In talking with both seasoned and aspiring leaders, I’m constantly reminded how unique each of us is, particularly in how we experience things. Awareness of that distinctness and the emotional intelligence (defined as the capacity to be aware of, control, and express one’s emotions) to manage through difference is often what takes a professional from good to great.
One key realization for many I’ve worked with is: feedback is a product of one's unique experience. Consider these common situations:
- Have you ever been in a movie theater, and the person next to you cried but you didn't?
- Have you ever been offended by something someone said – that the person thought was perfectly innocent?
- Have you and a coworker ever interpreted a leader's actions or words quite differently?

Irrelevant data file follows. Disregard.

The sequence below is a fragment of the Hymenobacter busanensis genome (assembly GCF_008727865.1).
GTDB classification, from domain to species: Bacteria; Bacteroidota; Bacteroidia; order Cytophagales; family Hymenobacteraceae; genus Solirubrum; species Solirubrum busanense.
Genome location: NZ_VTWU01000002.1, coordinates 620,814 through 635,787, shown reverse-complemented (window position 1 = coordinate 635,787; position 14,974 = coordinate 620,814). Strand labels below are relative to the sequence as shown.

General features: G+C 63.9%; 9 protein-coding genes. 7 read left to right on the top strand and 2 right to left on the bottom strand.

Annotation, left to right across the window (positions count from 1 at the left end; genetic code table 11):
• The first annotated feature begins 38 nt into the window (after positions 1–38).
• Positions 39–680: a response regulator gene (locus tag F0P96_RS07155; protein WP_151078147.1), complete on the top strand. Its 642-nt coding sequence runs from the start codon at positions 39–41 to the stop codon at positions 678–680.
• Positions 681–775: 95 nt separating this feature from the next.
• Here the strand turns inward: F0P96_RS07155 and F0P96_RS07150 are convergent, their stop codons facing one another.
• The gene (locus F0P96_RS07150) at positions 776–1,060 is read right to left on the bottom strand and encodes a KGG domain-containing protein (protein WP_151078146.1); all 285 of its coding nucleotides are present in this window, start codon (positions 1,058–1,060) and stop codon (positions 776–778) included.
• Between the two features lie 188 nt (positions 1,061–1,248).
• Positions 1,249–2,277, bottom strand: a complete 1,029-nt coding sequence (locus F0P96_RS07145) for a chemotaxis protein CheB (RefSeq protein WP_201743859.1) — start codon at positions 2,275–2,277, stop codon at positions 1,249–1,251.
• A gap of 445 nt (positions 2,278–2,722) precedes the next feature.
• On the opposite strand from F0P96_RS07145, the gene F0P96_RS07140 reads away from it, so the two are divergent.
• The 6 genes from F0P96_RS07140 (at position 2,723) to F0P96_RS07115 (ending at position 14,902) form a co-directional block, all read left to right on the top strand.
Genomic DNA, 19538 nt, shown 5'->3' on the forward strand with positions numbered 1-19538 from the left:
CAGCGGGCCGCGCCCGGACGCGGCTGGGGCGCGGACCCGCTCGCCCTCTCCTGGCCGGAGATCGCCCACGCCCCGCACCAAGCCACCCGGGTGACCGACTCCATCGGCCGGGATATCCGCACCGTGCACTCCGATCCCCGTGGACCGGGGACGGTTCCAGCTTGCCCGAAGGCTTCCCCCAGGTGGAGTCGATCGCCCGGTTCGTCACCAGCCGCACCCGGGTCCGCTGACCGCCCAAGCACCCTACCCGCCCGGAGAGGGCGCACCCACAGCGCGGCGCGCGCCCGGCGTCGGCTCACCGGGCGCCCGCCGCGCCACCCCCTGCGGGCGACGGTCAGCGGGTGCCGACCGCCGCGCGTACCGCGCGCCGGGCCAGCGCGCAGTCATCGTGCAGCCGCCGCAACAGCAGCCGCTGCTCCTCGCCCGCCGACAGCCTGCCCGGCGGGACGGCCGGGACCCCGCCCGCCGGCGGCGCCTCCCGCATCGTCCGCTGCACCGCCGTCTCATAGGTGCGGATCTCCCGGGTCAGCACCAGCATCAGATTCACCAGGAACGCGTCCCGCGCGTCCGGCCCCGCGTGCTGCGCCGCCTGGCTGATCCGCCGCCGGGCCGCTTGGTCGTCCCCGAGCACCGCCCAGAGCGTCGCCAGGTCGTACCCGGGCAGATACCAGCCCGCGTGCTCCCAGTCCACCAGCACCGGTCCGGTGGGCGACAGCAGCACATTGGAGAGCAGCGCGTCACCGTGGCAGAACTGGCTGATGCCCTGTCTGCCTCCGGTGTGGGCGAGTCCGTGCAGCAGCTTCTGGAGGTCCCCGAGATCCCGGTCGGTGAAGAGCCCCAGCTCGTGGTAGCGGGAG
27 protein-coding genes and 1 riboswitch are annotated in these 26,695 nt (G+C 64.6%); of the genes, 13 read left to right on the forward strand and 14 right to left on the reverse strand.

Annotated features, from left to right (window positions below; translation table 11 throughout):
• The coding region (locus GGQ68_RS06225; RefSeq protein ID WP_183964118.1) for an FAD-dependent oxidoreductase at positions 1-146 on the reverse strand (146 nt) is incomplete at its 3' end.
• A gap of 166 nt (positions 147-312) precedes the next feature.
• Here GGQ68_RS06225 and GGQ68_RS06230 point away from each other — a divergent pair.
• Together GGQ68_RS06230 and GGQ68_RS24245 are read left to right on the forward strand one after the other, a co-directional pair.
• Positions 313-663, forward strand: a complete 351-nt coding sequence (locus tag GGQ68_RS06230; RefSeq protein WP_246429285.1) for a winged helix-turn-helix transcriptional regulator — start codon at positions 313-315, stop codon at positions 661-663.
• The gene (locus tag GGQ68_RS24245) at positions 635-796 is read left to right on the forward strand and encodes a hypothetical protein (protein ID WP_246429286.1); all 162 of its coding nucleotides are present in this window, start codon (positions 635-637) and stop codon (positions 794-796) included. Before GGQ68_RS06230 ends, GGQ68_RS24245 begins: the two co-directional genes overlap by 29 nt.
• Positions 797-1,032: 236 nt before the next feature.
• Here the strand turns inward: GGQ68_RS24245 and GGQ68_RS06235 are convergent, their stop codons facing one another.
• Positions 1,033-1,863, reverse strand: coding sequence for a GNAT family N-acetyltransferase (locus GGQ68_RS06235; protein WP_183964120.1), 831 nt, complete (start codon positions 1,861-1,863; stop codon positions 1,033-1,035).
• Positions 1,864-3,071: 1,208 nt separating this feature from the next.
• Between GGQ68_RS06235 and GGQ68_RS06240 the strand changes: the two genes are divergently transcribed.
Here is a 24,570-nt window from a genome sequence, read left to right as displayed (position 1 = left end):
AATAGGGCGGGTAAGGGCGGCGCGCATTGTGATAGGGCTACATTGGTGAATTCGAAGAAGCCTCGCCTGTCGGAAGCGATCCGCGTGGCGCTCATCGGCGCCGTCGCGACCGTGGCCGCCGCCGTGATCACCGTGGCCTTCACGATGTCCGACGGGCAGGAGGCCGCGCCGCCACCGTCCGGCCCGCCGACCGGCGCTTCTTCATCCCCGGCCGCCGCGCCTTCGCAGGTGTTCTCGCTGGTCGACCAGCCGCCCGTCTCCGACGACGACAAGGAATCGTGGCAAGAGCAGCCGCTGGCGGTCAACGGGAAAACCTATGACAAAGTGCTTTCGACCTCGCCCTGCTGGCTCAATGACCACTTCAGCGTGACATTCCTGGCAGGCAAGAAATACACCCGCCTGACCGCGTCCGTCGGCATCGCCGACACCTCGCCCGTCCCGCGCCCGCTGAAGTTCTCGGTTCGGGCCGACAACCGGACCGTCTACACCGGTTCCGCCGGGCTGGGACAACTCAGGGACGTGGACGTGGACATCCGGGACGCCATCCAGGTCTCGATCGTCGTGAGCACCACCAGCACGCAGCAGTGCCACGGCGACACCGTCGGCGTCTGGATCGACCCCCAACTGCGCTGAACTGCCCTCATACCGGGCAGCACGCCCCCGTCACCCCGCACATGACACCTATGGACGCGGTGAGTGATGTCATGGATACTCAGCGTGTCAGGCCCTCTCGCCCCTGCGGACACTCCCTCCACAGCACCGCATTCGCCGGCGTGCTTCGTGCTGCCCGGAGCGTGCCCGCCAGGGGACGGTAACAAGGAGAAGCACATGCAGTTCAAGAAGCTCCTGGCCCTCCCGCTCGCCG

Chances are you've been in one of those scenarios. These differing perceptions become more pronounced when giving and receiving feedback. Specifically, feedback you get is often less about you than about the other person’s experience of you. Keeping this in mind will help you avoid becoming defensive. You can instead use your newfound knowledge of how specific words or actions make that person feel to tailor your approach thoughtfully in your future interactions with that person.
As we enter a time to give and receive mid-year performance reviews, your awareness of feedback dynamics is paramount.
Discover more resources and inspiration to help turn failure into opportunities in this month's newsletter.